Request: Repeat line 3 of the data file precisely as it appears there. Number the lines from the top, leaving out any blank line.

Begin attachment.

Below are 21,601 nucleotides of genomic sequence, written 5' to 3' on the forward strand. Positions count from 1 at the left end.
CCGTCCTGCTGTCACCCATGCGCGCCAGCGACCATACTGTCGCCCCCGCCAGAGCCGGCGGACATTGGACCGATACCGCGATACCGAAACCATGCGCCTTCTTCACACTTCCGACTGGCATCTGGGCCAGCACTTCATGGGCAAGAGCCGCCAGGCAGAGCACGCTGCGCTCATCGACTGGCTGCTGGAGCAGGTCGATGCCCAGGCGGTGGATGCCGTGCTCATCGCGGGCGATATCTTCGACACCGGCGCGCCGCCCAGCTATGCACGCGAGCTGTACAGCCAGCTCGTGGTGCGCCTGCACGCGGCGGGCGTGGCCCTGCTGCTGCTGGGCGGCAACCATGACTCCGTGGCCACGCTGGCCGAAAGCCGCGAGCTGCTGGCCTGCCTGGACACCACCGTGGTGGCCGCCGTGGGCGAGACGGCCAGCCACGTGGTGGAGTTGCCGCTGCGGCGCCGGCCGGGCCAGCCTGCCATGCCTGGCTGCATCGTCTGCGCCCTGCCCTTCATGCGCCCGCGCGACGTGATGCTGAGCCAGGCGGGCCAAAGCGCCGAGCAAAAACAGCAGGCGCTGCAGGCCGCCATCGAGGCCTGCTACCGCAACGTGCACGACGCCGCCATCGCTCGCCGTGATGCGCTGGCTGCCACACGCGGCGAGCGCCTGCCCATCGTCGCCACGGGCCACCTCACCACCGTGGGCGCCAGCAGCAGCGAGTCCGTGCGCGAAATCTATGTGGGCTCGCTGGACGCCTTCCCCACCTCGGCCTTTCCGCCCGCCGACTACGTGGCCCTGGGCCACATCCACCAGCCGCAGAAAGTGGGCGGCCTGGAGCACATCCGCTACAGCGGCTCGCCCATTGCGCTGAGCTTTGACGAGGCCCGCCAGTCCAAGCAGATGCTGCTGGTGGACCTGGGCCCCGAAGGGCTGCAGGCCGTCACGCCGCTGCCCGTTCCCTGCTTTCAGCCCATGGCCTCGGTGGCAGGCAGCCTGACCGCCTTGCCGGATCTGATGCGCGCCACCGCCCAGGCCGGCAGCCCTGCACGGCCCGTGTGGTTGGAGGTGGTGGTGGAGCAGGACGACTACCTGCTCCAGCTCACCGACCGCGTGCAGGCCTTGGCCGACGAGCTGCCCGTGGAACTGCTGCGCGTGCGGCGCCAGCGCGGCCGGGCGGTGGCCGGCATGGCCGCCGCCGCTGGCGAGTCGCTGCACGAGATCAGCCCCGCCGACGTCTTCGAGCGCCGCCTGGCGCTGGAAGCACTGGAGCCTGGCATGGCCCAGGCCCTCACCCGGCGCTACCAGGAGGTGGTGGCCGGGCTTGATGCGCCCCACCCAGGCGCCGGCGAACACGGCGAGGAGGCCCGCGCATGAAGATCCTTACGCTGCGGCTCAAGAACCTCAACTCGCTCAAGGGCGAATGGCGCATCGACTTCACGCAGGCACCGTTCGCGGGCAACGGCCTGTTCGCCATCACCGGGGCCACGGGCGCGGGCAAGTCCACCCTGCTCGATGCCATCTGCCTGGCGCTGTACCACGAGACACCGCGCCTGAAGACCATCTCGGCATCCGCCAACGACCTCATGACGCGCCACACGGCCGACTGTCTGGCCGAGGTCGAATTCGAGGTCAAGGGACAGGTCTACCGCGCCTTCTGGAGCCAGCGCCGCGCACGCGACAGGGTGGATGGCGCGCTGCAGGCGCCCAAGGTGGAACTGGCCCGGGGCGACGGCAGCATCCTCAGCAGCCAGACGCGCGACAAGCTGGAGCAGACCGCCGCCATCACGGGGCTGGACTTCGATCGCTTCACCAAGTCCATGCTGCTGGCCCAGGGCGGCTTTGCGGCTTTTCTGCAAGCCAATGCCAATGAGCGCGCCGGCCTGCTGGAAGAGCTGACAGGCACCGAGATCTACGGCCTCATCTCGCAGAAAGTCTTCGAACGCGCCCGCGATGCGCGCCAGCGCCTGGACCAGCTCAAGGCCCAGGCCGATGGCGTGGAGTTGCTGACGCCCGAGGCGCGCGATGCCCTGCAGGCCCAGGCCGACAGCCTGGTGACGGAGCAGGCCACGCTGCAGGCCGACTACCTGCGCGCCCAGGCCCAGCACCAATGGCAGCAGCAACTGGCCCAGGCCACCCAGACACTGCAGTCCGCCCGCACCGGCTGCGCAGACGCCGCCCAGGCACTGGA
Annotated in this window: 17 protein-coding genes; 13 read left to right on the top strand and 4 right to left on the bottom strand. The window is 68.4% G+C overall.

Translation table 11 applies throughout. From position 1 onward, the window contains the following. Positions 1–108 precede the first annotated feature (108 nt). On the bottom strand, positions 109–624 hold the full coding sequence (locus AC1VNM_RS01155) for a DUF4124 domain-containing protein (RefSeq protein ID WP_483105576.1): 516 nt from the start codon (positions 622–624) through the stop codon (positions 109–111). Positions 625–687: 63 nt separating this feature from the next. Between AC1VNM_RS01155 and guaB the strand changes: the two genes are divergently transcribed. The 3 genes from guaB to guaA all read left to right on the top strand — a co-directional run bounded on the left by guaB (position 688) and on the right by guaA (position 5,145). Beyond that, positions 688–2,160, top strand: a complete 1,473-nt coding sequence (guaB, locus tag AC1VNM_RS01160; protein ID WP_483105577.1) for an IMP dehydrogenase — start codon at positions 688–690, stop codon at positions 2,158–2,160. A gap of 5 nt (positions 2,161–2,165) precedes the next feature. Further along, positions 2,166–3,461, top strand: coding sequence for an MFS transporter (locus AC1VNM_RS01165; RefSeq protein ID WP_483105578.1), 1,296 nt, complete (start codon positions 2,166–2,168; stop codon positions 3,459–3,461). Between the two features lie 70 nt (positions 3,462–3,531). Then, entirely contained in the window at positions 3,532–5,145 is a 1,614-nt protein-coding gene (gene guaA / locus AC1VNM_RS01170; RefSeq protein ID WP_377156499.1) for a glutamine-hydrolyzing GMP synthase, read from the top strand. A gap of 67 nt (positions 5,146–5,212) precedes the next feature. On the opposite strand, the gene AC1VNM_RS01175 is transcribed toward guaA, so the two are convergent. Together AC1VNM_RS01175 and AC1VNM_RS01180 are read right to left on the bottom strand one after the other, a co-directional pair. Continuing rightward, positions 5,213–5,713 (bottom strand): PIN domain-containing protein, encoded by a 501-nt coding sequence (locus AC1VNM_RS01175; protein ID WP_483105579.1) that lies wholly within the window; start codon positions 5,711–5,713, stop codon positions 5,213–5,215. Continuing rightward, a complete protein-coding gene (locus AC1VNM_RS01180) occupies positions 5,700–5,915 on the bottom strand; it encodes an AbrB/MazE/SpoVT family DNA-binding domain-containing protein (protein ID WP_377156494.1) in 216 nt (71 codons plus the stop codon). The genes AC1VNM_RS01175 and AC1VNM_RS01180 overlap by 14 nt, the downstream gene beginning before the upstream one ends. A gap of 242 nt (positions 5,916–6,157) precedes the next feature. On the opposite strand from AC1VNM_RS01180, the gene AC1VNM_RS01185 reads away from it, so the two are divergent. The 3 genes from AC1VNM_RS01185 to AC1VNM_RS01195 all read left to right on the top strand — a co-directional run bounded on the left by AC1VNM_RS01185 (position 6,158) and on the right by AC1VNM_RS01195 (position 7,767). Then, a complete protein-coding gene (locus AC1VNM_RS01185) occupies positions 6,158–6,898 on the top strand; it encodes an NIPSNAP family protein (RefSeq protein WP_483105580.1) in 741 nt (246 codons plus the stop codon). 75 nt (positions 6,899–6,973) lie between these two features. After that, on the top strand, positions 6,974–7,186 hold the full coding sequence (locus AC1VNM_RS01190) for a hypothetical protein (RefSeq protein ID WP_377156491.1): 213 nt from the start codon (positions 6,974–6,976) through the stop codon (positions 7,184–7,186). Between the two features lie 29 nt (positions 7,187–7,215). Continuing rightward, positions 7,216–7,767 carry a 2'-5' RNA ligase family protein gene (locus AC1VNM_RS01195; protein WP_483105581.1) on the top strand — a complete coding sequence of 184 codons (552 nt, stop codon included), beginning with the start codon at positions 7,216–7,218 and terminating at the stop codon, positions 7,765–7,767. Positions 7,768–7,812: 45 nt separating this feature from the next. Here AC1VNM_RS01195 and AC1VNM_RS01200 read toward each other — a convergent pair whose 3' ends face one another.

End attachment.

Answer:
Annotated in this window: 17 protein-coding genes; 13 read left to right on the top strand and 4 right to left on the bottom strand. The window is 68.4% G+C overall.